For decades, older, more conservative Cubans have been gathering at Café Versailles on the corner of Calle Ocho to eat Cuban food and talk politics. After hearing of President Barack Obama’s decision, a number of them gathered in front of the café with posters to protest. VOA's Sharon Behn reports on the situation.
Video

Video US Decision on Cuba Underscores Divisions Among Miami Cubans

For decades, older, more conservative Cubans have been gathering at Café Versailles on the corner of Calle Ocho to eat Cuban food and talk politics. After hearing of President Barack Obama’s decision, a number of them gathered in front of the café with posters to protest. VOA's Sharon Behn reports on the situation.
Video

Video Three Cities Bid for Future Obama Presidential Library

President Barack Obama still has two years left in his term in office, but the effort to establish his post-presidential library is already underway. The bid for the Obama Presidential Library is down to four locations in three states -- New York, Hawaii, and Illinois. As VOA’s Kane Farabaugh reports, each of them played an important part in the president’s life before he reached the White House.
Video

Video Cuba Deal is Major Victory for Pope’s Diplomatic Initiatives

Pope Francis played a key role in brokering the US-Cuba deal that was made public earlier this week. It is the most stunning success so far in a series of peacemaking efforts by the pontiff. VOA religion reporter Jerome Socolovsky has more.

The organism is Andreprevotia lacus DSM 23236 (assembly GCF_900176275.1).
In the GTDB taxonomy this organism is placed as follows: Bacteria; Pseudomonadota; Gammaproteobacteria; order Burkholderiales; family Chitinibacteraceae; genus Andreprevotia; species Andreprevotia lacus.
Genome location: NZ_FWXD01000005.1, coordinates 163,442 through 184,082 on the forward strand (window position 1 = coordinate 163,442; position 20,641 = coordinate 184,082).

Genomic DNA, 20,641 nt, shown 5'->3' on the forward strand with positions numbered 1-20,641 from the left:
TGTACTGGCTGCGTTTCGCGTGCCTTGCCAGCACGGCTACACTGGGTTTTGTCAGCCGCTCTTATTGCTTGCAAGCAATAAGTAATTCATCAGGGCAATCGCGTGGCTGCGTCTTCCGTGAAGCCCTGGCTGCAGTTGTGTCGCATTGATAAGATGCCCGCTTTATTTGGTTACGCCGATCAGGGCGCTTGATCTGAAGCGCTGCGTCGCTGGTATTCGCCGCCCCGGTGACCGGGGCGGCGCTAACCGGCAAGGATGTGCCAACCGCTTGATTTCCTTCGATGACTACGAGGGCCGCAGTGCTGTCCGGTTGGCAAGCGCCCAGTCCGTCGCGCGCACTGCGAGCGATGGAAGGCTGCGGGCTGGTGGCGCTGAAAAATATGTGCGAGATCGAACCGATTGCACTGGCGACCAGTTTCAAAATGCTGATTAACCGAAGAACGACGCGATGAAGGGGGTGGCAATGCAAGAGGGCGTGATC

Video

Video Fears of More Political Gridlock in 2015

2014 proved to be a difficult year politically for President Barack Obama and a very good year for the U.S. Republican Party. Republican gains in the November midterm elections gave them control of the Senate and House of Representatives for the next two years -- setting the stage for more confrontation and gridlock in the final two years of the Obama presidency. VOA National Correspondent Jim Malone has a preview from Washington.
Video

Video Sudan School Becomes Target of Aerial Attacks

The school dropout rate is at an all-time high in Sudan's South Kordofan state because many schools have been destroyed during the three-year civil war between the government and SPLA-N rebel forces. Adam Bailes visited Sudan's Nuba Mountains' region and reports many children are simply too scared to go to school
Video

Video VOA Reporter Tours Devastated Peshawar School

Islamist militants wearing military uniforms and strapped with explosives attacked a military run school Tuesday in the northwestern Pakistani city of Peshawar. At least 141 people were killed in the horrific attack, most of them young students. VOA reporter Ayaz Gul visited the devastated school and attended the funeral of the principal who courageously tried to save her students from the deadly attack.
Video

Video Nigerians Fleeing Boko Haram Languish in Camp Near Capital

In its five-year effort to impose Islamic law in northeastern Nigeria, the Boko Haram extremist group has killed thousands of people and forced hundreds of thousands to flee. Some of those who ran for their lives now live in squalor on the edges of the capital, Abuja. Chris Stein reports for VOA.
Video

Video Aceh Rebuilt Decade After Tsunami, But Scars Remain

On December 26, 2004 there was an earthquake in the Indian Ocean so powerful it caused the Earth’s axis to wobble a few centimeters. Onshore on the island of Sumatra, the resulting tsunami was devastating. A decade later, VOA Correspondent Steve Herman reports from Banda Aceh, Indonesia, where although there is little remaining evidence of the physical devastation, the psychological scars among survivors remain.

All About America

AppleAndroid